Page last updated at 22:11 GMT, Thursday, 21 May 2009 23:11 UK

Boss to quit ailing insurer AIG

AIG sign
The insurer has received government loans and aid

Insurer AIG says its chief executive, Edward Liddy, plans to step down after eight months in the job.

Mr Liddy was appointed after AIG's near collapse and government bail-out in September, and his time in the job was expected to be temporary.

His tenure at AIG was not easy. Bonuses paid to AIG executives caused widespread controversy.

Mr Liddy, who was being paid a $1 annual salary, will leave the company when a replacement is found.

"Much work remains to be done at AIG, but much has already been accomplished," Mr Liddy said.

AIG: TIMELINE
AIG logo
16 Sept: AIG avoids bankruptcy with $85bn bail-out
6 Nov: The amount of money made available to AIG reaches $123bn
2 March: AIG announces biggest quarterly loss in corporate history of $61.7bn and receives a third bail-out of $30bn
14 March: Documents show AIG promised to pay $220m in retention bonuses. $55m was paid in December and $165m by March 15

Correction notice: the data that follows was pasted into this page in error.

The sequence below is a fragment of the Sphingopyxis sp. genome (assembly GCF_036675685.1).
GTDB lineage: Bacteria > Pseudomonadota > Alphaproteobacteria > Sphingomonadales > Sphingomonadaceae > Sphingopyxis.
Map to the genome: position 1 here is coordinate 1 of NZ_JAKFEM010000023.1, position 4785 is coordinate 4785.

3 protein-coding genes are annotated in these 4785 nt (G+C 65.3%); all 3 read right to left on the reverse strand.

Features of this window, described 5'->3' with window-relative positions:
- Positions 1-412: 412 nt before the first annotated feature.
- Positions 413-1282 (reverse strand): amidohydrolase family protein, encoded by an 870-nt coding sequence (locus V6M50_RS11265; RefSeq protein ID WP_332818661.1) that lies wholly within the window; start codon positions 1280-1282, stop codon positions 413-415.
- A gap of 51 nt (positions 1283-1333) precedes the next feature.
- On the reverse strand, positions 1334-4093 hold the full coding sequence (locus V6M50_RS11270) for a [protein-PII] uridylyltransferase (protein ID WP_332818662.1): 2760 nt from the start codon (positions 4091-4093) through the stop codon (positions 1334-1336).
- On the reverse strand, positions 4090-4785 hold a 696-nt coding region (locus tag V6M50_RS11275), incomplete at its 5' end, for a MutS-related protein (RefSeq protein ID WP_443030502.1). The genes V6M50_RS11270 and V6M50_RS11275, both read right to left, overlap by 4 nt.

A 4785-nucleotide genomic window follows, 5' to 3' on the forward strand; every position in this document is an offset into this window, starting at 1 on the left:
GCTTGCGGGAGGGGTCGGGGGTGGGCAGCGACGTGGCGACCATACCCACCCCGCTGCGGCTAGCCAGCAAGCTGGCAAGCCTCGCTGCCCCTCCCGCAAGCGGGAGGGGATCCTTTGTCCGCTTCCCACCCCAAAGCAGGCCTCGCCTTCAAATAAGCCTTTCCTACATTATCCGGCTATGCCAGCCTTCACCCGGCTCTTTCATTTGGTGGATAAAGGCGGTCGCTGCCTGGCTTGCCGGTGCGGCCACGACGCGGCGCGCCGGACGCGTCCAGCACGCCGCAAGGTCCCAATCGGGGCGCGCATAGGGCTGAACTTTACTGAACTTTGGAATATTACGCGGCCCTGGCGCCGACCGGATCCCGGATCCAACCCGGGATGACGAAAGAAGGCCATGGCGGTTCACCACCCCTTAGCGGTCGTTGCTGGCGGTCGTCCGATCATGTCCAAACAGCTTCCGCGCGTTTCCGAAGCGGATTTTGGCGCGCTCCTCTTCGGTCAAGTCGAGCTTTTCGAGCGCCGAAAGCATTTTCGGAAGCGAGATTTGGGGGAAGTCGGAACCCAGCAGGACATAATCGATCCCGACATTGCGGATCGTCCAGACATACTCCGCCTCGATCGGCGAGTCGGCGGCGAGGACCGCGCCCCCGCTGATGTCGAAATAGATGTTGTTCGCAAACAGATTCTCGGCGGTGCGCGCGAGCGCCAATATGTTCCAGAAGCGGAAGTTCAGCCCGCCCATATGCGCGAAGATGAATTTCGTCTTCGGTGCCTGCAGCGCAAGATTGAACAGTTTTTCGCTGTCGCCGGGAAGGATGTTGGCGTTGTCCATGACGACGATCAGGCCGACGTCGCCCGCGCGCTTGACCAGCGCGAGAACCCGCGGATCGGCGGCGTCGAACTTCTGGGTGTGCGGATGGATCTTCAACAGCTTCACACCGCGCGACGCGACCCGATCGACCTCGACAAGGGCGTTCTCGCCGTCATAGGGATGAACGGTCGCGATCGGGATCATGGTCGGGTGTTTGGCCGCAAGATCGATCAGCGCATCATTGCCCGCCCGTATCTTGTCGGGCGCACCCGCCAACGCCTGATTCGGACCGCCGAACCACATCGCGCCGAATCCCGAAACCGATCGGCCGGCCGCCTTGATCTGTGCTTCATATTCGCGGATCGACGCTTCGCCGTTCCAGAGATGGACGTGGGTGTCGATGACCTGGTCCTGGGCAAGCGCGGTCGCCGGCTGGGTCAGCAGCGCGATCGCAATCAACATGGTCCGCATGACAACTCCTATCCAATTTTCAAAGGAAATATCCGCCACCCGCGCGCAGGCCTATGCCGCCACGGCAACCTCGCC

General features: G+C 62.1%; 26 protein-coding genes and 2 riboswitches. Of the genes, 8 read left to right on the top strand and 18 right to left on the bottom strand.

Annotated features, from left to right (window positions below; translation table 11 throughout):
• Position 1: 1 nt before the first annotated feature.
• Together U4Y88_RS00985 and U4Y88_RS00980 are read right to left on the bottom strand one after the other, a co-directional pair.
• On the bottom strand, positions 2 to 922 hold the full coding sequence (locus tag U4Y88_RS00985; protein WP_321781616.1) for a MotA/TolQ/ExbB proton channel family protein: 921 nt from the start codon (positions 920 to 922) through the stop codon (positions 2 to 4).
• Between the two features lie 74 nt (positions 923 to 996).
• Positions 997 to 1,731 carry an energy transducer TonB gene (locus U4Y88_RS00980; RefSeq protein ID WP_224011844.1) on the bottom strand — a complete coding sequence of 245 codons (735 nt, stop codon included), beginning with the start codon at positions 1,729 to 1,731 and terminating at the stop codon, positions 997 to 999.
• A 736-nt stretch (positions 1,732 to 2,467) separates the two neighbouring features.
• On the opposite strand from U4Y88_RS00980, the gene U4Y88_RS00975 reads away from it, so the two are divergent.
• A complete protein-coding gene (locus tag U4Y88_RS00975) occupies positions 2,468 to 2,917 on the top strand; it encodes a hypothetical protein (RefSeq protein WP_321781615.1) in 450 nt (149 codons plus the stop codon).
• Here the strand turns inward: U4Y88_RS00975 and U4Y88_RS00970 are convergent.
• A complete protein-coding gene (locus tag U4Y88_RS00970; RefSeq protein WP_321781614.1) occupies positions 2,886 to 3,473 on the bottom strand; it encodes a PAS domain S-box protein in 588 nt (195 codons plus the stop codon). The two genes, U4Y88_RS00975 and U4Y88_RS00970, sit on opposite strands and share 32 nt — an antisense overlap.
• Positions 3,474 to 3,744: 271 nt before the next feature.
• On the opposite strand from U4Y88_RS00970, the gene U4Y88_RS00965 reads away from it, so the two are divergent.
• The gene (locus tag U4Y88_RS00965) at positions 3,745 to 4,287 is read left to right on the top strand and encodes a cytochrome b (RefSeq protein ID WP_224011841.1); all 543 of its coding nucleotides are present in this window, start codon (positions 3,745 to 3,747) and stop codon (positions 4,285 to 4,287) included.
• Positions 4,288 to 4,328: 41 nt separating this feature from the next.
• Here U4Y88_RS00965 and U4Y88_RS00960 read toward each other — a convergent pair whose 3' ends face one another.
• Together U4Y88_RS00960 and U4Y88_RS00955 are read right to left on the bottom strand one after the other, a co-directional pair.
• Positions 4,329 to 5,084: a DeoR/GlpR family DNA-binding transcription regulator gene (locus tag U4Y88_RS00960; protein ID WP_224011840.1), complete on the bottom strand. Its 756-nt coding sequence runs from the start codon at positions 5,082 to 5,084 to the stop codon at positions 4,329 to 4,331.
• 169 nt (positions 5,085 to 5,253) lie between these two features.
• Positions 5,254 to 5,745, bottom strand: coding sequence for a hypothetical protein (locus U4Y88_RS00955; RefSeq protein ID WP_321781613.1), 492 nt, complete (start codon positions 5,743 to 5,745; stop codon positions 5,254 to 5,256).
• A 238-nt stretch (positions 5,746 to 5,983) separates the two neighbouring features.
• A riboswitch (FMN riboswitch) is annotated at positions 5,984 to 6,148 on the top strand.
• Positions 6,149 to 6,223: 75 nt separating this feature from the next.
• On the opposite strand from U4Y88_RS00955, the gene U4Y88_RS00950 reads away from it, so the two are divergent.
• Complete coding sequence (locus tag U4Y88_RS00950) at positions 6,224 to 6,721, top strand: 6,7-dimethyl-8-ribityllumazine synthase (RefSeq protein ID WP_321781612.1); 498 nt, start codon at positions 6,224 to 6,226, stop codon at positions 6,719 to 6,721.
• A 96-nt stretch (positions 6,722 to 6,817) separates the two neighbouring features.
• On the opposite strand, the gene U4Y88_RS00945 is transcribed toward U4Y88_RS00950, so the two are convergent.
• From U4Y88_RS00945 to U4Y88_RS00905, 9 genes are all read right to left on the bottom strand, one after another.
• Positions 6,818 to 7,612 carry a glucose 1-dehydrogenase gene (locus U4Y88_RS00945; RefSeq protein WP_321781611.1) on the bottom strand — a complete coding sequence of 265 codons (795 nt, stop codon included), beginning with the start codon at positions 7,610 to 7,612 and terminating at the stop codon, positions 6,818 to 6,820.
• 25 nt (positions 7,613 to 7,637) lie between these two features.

17 March: President Barack Obama says he is outraged by the bonuses
19 March: US lawmakers vote in favour of a bill to levy a 90% tax on big bonuses from firms bailed out by taxpayers
23 March: Nine of the 10 top executives who received bonuses agree to return them
8 May: AIG reports smallest quarterly loss for 18 months
21 May: Boss Edward Liddy says he will step down
Source: Reuters

"Our pace of success will depend on global economic conditions and financial markets. It is likely to take several years," he added.

Mr Liddy's time at AIG has not been smooth sailing.

The insurer has been heavily criticised for paying $165m in bonuses after taking government money, although many top executives have agreed to return the payments.

AIG made the biggest quarterly loss in corporate history of $61.7bn in the final three months of 2008.

Ranked the 18th biggest company in the world by Forbes at the start of 2008, the insurer suffered massive losses relating to the problems afflicting the housing and credit markets.

The US government has committed $180bn to AIG, in return for an 80% stake.

Stephen Bollenbach, AIG's lead director, said that Mr Liddy had led AIG "effectively and courageously", and without compensation.

"Ed Liddy answered the call of his country and the needs of AIG without reservation amid one of the darkest periods of the current financial crisis," Mr Bollenbach said.



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